Uisdean Maclean may be even-handed but he is no pushover.
Uisdean Maclean has yet to wear a leotard at work, but that does not
stop him from acting as though the place is some kind of private circus.
Each day, behind closed doors, the sinewy Scot wobbles along his
tightrope at the Broadcast Advertising Clearance Centre. Below him,
three groups of wild beasts threaten to devour the BACC’s head of
advertising clearance if he falls: his paymasters, the television
moguls; his fiercest critics, the advertising agencies; and consumers,
who snarl at the very thought of a televised nipple or tampon.
Uisdean (pronounced ‘Ooshton’, a Gallic form of Hugh) could possibly
have the trickiest job in the industry. Martin Bowley, the managing
director of Carlton UK Sales and chairman of the powerful copy committee
that oversees his judgments, summarises the pressures on Maclean: ‘He’s
handled the amount of flak he takes incredibly well. He used to be
6’4’’, but all the bashing on the head has taken its toll.’
At 45 years old, Maclean scarcely stands taller than 5’0’’. He’s modest
about his work, seeing it as essentially backroom stuff. And he likes to
keep it that way. In his neatly pressed trousers, plain blue shirt and
sensible tie, he politely declines to discuss individual cases, saying
they are bound by ‘copper-bottomed’ confidentiality agreements. He won’t
even reveal his favourite ad for fear of seeming biased. ‘I’d be
lynched,’ he laughs.
The BACC will never be publicly controversial in the way the post-
vetting Independent Television Commission and Advertising Standards
Authority are because it does not pull ads from the screen and has no
direct contact with consumers. Nevertheless, Maclean recently aired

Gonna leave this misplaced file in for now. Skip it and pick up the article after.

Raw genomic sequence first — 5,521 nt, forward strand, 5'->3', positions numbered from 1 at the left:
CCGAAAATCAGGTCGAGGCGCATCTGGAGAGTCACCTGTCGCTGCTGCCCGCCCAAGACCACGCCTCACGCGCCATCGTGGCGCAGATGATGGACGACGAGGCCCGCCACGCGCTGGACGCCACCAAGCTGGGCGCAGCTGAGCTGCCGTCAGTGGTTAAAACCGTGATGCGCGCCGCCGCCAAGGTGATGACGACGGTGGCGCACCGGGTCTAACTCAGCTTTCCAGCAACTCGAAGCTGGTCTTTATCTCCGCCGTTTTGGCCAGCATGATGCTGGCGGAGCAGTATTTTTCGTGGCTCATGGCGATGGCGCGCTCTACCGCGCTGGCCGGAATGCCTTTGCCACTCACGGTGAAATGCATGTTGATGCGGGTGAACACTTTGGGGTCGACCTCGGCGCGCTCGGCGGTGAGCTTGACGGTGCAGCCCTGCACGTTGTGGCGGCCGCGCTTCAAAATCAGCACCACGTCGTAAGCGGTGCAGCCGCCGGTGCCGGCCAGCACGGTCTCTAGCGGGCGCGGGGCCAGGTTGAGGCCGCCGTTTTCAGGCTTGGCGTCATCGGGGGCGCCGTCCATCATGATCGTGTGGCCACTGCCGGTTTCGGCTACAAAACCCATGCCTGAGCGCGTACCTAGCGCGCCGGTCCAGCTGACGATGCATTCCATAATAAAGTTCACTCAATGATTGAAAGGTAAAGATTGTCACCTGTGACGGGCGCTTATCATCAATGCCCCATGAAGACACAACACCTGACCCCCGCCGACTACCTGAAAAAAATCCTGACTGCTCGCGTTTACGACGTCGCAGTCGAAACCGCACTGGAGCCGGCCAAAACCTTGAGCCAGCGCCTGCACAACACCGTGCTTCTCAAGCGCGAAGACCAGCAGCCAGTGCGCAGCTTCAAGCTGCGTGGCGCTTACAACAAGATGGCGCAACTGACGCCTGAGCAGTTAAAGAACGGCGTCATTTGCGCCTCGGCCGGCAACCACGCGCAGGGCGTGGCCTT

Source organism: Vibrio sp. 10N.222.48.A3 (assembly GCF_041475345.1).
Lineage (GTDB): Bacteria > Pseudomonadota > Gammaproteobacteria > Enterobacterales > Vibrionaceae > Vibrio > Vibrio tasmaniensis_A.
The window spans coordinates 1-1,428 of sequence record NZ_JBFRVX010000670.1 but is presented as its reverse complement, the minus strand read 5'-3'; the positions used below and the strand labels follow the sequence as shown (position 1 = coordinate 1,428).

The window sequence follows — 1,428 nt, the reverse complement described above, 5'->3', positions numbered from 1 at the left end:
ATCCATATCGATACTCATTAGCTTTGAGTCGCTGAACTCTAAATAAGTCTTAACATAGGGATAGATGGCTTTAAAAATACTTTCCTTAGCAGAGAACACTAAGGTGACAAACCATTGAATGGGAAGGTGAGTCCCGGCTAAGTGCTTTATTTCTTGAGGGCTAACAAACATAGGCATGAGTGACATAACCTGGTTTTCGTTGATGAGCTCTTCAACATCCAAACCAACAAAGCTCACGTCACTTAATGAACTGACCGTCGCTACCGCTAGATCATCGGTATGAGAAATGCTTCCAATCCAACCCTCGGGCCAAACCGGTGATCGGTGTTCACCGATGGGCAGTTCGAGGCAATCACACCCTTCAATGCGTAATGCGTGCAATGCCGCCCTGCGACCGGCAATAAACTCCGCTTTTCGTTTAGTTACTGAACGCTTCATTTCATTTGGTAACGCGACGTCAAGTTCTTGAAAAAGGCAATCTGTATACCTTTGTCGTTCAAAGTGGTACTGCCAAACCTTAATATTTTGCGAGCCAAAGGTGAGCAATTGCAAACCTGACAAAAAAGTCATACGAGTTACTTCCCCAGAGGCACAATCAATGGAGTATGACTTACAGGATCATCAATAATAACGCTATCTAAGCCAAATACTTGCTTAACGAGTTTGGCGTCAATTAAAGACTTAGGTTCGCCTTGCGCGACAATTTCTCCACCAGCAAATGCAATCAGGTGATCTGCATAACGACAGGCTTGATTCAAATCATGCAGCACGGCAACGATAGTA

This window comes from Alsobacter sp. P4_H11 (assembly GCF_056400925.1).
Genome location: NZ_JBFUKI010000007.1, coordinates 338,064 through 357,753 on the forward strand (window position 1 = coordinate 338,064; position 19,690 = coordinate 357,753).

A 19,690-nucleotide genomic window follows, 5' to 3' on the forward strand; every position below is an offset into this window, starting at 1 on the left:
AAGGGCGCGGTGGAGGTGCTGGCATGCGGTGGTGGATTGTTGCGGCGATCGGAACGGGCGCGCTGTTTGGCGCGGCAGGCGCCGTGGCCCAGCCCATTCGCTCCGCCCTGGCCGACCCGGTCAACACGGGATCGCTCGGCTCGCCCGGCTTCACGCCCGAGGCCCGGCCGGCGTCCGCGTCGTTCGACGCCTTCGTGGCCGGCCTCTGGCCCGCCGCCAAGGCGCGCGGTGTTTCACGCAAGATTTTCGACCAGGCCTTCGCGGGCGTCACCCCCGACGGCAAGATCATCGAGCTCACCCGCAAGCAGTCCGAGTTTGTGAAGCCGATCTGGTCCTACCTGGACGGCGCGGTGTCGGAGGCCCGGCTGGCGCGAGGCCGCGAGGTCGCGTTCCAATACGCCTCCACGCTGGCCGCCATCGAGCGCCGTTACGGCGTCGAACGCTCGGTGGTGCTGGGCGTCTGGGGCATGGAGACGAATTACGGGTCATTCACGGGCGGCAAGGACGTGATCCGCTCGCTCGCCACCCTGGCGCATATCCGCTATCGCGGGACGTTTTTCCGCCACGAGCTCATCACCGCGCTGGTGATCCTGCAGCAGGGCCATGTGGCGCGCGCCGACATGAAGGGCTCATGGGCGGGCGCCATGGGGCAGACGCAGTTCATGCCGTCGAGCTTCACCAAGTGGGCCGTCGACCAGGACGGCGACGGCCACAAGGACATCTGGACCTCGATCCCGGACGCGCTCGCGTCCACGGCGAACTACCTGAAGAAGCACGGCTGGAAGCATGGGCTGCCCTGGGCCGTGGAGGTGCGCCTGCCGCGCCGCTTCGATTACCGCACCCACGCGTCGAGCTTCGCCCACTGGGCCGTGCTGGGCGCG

publicly his vexation at the launch of the Radio Advertising Clearance
Centre, which will lose the BACC 20 per cent of its workload.
Last week, he issued a sharp rebuke to Philip Circus, legal affairs
director at the Institute of Practitioners in Advertising (Campaign, 7
June). Circus had accused the BACC of ‘sour grapes’ for refusing to
given the RACC access to its expert consultants. Maclean explains: ‘I
always fight my corner.’
Martin Runnacles, marketing manager of BMW, confirms Maclean is a tough
cookie. As chairman of the Committee of Advertising Practice, he has
seen Maclean in action: ‘He’s not a noisy person but I have found him to
be tenacious when he wants to get a point across.’
And Maclean needs to be thick-skinned. Agency chiefs gripe about the
BACC almost as much as they eat at the Ivy. Complaints remain strictly
off the record, but Maclean, while unbruised, knows they are being made.
‘It’s always been like that in all my years in the business,’ he says.
Some hotheads complain without understanding the BACC’s purpose. ‘Some
agencies think we are there to stop ads going on-air. In fact, it’s
quite the opposite,’ Maclean explains wearily.
The BACC, which is funded by a consortium of terrestrial and satellite
TV operators, would damage broadcasters’ revenues if it refused to air
commercials. What it is there to do is to save them from fines of up to
pounds 50,000 by making sure ads conform to the ITC’s code of practice,
as laid down in the Broadcasting Act of 1990. Each year, the BACC vets
more than 32,000 scripts and 10,000 finished films.
Maclean, who watches 70 ads each morning, has been working on copy
clearance for 17 years. Before that, he worked for 3M and Avon (the
‘ding dong people’).
He enjoys observing the industry from his fourth floor office at the ITV
Network Centre, but he’s no industry groover. His counterpart at the
ITC, Frank Willis, who has worked alongside Maclean for more than a
decade, says he avoids intimacy with agency people lest it compromise
his position. ‘He may have a low profile publicly and can seem a bit
austere, but privately he’s a very funny man,’ Willis says.
Bowley agrees: ‘Uisdean would never drop his guard in front of agencies